Time to scrap
// Leisha Senko (The Sputnik: Wilfrid Laurier University)

BRANTFORD (CUP)— Turnitin is a website that some professors and schools require students to submit their assignments to. The website scans the writing for plagiarism and stores the students' document in a database. Plagiarism is a conversation topic that flies under the radar for most of the academic year. It's reintroduced to students only when papers are due, or when ethics policies are reviewed at the beginning of a school year. However, plagiarism is thrown into the spotlight when students are asked to submit their works to the online database

Last year, Jesse Rossenfeld, a former McGill University student refused to submit his paper to Back then, he was a lone voice crying injustice, and although he won the right to a personal exemption, he did not succeed in getting rid of the site's use altogether.

Recently, Dalhousie University took that plunge. Following in the footsteps of a few American schools, its Students' Union has won the battle to get out of the school completely. This means that there is no longer a contract between the two parties, and professors no longer use the site to check for plagiarism.

This was a pleasant surprise, as after talking with the Dalhousie Students' Union last winter, I was left with the distinct impression that the fight was proving to be tedious and difficult. Amazingly, student leaders stuck to the fight, citing the protection of intellectual property and necessary privacy.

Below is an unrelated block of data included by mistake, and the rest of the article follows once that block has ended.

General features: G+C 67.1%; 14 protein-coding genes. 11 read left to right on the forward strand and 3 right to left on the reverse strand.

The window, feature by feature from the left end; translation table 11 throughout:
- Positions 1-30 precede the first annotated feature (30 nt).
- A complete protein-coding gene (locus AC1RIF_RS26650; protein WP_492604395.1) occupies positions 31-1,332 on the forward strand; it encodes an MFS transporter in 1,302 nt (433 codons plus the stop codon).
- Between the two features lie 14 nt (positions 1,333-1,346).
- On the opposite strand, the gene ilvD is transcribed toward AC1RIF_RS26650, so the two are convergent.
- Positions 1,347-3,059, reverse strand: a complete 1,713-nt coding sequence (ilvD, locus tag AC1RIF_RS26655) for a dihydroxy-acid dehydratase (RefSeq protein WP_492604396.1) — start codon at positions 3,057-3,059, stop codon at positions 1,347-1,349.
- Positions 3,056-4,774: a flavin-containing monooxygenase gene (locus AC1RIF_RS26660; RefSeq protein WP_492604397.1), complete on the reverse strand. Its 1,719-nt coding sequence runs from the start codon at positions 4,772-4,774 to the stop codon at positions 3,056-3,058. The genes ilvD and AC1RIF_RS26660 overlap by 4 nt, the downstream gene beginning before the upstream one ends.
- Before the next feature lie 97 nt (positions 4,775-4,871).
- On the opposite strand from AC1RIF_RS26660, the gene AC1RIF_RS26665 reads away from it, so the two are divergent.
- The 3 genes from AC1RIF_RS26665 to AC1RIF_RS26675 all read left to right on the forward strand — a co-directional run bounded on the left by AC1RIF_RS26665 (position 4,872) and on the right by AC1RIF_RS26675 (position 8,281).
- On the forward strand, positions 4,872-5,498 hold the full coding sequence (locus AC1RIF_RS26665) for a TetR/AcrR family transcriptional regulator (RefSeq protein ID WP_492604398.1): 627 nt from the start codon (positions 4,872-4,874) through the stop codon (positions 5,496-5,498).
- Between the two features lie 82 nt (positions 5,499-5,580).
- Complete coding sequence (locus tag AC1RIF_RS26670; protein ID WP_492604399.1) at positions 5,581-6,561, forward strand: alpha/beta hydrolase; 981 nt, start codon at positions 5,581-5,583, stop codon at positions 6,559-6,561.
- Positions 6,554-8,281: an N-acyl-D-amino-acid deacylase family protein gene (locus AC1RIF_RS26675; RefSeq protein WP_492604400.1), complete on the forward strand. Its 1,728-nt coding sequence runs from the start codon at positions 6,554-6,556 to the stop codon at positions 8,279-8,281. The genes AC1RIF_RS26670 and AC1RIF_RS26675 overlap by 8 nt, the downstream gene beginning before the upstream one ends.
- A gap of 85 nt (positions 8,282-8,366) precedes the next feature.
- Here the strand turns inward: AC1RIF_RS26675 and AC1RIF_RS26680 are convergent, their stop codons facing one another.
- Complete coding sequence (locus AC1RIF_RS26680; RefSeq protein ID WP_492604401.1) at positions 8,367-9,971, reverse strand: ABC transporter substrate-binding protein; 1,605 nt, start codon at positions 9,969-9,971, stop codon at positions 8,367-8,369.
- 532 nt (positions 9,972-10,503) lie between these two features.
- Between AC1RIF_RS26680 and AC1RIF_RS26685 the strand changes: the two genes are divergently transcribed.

I consider this to be an important victory, even though I know many naysayers will scoff at my optimism and call a useful or practical tool. But a critical examination of the site blows away its illusion of prestige.

Rossenfeld and other academics have said that a professor who is on his or her game should be able to nail any sort of plagiarism ten ways to Sunday, and should never need to find major issues. The site is also infamous for its false positives and questionable algorithm – that's strike one, as far as I'm concerned.

Next, there’s the issue of intellectual property. Most students, when asked, aren’t particularly over the moon about giving their work to a company that will then use it to build its database, and even market its product. Strike two.

Lastly, and most importantly, we should be seriously concerned about allowing businesses to come into the classroom as teaching mercenaries. These businesses have absolutely no interest in improving the situation. For, the worst possible scenarios would be either a decrease in plagiarism, or an increase in ethical policies and practices that would bridge the divide between student and teacher and address the root causes of plagiarism. Strike three.

Academic plagiarism shouldn’t be our scarlet letter. It is a real issue, of course, but not one that should make us hang our heads in shame or turn our classrooms over to corporations. What we should be judged on, measured by, and scrutinized for is how we deal with plagiarism. Do we pull together and stress a higher sense of ethics? Do we strive to come up with more creative assignments? Do we reach out and provide more support services for students trying to write papers? Unfortunately, many schools – unlike Dalhousie University – aren’t making the switch to these more progressive policies.

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